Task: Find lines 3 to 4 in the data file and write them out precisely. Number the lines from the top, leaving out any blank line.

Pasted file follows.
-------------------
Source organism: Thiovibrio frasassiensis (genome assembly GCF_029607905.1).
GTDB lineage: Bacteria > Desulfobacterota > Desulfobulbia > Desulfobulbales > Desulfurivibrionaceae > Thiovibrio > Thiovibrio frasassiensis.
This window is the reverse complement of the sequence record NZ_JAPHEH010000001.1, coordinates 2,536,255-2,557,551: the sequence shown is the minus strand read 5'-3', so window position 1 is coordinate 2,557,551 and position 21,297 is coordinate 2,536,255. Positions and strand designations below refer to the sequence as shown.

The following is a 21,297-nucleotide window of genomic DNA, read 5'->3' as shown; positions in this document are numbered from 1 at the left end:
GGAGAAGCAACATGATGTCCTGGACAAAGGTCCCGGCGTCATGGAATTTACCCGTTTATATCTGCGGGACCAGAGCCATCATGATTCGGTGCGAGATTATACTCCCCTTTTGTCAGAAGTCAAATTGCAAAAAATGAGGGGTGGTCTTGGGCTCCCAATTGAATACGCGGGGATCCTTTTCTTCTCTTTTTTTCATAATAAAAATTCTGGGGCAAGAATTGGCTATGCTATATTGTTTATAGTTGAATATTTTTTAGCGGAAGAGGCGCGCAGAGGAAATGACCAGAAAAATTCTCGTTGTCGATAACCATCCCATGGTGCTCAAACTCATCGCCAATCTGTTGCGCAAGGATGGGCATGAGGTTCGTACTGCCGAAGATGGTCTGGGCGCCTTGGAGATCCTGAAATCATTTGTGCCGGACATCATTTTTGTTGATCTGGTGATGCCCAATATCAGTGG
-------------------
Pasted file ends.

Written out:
This window is the reverse complement of the sequence record NZ_JAPHEH010000001.1, coordinates 2,536,255-2,557,551: the sequence shown is the minus strand read 5'-3', so window position 1 is coordinate 2,557,551 and position 21,297 is coordinate 2,536,255. Positions and strand designations below refer to the sequence as shown.

The following is a 21,297-nucleotide window of genomic DNA, read 5'->3' as shown; positions in this document are numbered from 1 at the left end: